May 25, 2017
– Mom, look! Däbbi!
I saw my 10 year-old son accompany his utterance with a gesture I found unfamiliar. “Maybe that’s another Finnish word I don’t know yet”, I told myself. Later on, I found out that Finns don’t know it either. Däbbi was originally a dance move and is now a buzzword born in a specific culture – has now become widely used in his class culture – and by the young Norwegian prince Sverre Magnus – since he and his classmates all enjoy doing the same ‘Däbbi’ gesture together.
It has been nearly two years since we moved from China and settled down in Finland. The language shock one encounters when learning that työ turns into töihin has faded out gradually. Time and effort bear fruit. My boy speaks fluent Finnish already.
As we often spend time together learning Finnish, I noticed that he is quick to learn Finnish expressions, which have clear counterparts in Chinese. One example is: “Close the lamp, Mom” (in Finnish: Sulje äiti lamppu). In this expression, he is clearly influenced by his mother tongue, since in Chinese, the same verb is used for actions such as ‘close the door’ and ‘turn off the light’. For the differences of this kind, he learns quickly, too, through understanding the difference from his mother tongue. The difficult part comes from those expressions for which he cannot find parallels or references in his mother tongue.
In the beginning, this anxious mother simply checked the boy’s understanding of Finnish texts by having him explain the texts in a mixture of ‘Finnish Chinese’. Soon, I realized the mistake and modified the way. My son is now guided towards an understanding of the key differences in the two languages or cultures whenever he encounters a tricky word or phrase. His Finnish learning process is evolving from a purely language-oriented process to language acquisition aided by a comparative study of the two languages and the two cultures. This proves to be a much better way to learn a new language.
Language and culture are uniquely intermingled. In English, the phrase ‘Don’t teach your grandma to suck eggs’ has a perfect equivalent in Chinese, only the Chinese version has nothing to do with grandma, but an axe. The English idiom ‘love me, love my dog’ has also a Chinese equivalent that has nothing to do with dogs, but instead refers to crows, a type of bird. Much more time and effort are required for the comparative learning process, but it pays off. It contains joys brought not only by learning both languages, but more by exploring the culture.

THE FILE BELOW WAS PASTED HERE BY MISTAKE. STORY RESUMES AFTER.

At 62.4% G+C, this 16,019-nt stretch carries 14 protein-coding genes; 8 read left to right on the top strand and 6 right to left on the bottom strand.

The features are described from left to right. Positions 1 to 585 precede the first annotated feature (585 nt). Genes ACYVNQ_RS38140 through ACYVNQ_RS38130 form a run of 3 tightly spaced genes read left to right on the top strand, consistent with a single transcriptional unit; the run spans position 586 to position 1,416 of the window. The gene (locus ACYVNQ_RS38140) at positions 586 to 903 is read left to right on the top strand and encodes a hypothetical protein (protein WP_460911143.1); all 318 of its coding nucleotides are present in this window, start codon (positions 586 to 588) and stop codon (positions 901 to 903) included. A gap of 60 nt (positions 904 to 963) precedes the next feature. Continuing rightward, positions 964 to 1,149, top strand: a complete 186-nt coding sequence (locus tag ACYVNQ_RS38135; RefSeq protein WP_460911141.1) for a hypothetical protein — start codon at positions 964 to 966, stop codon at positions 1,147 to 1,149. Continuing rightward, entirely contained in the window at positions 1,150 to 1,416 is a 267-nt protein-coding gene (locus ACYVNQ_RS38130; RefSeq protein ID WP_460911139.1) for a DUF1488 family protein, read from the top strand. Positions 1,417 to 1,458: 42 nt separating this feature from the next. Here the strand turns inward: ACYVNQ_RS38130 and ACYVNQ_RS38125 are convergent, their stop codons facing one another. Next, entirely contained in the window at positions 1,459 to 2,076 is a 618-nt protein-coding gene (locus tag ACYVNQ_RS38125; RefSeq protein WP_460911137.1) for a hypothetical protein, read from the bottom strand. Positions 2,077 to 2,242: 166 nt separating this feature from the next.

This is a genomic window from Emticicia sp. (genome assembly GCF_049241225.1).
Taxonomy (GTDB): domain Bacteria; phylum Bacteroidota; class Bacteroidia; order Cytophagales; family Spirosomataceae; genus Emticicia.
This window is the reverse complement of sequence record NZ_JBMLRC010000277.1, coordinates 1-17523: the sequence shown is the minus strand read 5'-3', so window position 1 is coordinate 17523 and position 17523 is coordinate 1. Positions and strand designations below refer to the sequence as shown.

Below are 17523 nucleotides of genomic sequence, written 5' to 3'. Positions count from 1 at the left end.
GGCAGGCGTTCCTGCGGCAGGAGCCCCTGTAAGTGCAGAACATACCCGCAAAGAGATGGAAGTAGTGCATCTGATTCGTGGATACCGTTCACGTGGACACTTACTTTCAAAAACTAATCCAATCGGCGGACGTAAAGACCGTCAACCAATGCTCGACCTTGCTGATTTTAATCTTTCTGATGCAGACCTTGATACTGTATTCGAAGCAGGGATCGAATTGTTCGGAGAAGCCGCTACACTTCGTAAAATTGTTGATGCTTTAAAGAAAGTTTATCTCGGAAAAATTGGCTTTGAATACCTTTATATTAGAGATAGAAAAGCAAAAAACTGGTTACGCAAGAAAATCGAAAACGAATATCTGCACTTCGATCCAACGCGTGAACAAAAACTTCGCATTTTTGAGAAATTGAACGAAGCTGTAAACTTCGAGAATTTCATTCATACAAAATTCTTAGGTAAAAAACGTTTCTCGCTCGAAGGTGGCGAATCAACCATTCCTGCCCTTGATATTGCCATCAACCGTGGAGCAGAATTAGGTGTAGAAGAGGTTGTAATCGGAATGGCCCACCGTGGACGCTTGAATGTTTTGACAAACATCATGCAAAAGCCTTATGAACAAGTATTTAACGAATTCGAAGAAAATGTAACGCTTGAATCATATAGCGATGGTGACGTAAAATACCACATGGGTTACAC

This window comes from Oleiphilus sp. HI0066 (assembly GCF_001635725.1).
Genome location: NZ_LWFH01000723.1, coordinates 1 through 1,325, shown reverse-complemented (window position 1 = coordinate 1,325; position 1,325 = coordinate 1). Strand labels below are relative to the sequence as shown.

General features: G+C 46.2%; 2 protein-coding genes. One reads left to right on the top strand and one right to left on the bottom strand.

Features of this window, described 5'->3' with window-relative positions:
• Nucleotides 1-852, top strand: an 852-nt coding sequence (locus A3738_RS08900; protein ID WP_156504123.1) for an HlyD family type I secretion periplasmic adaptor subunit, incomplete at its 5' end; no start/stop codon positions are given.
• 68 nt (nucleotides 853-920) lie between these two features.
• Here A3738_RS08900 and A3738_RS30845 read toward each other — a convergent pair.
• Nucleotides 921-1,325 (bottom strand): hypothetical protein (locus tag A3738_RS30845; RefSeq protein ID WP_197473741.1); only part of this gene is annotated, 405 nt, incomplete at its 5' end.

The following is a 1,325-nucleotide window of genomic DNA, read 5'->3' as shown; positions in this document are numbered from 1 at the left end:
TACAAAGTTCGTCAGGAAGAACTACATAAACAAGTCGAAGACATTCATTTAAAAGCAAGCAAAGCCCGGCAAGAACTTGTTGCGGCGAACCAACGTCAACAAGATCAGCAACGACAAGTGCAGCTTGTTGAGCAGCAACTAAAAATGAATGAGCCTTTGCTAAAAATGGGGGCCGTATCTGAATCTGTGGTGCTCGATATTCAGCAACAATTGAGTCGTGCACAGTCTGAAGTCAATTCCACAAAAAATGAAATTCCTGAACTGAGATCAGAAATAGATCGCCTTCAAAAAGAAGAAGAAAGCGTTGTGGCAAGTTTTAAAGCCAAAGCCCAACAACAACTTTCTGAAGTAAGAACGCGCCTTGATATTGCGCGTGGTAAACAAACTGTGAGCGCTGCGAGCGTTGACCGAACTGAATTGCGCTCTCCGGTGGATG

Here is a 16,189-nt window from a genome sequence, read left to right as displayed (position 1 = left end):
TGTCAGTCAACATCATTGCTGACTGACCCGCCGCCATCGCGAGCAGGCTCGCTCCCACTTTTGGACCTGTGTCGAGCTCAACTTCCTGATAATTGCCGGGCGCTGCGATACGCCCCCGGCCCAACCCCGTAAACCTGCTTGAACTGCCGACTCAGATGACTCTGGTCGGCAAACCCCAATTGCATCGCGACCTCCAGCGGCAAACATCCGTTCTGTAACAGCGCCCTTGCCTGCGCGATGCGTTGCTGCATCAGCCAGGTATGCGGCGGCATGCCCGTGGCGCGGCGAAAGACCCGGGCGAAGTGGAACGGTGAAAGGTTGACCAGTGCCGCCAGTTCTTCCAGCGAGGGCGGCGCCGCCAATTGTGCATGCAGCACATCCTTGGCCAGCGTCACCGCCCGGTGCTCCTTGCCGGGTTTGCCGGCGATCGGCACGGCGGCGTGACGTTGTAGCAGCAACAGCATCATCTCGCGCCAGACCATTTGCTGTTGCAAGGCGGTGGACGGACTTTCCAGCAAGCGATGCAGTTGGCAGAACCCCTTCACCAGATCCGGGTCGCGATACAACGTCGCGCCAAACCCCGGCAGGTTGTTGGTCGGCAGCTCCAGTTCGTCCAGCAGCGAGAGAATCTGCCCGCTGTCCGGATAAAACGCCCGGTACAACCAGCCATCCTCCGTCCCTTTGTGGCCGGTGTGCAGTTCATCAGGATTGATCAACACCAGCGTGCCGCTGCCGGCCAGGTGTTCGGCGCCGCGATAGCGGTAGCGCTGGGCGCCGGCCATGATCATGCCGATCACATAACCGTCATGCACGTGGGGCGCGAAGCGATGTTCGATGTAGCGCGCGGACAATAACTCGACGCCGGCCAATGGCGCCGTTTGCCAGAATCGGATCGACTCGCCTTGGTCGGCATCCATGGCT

Language study alone might cause tiredness, but by studying the cultural background and its related stories, the learner is taken to another culture, which is where the ultimate value of language learning lies. This experience kindles, fuels and sustains an enthusiasm for language learning.
My experience of learning with my son and his tremendous achievements and passion for both languages and cultures made me ponder the profession of translation and language training. Qualified language professionals have a passion for language, but more so they have a passion for the culture in which the language is born.
After all, translators translate and teachers teach not only languages, but to a large extent, culture. Language with a deep cultural context enables meaningful communication between two parties.
Tips for incorporating culture into learning a foreign language:
Lucy is an expert in the Chinese language ja develops our Cloud9 cloud service and translator teams.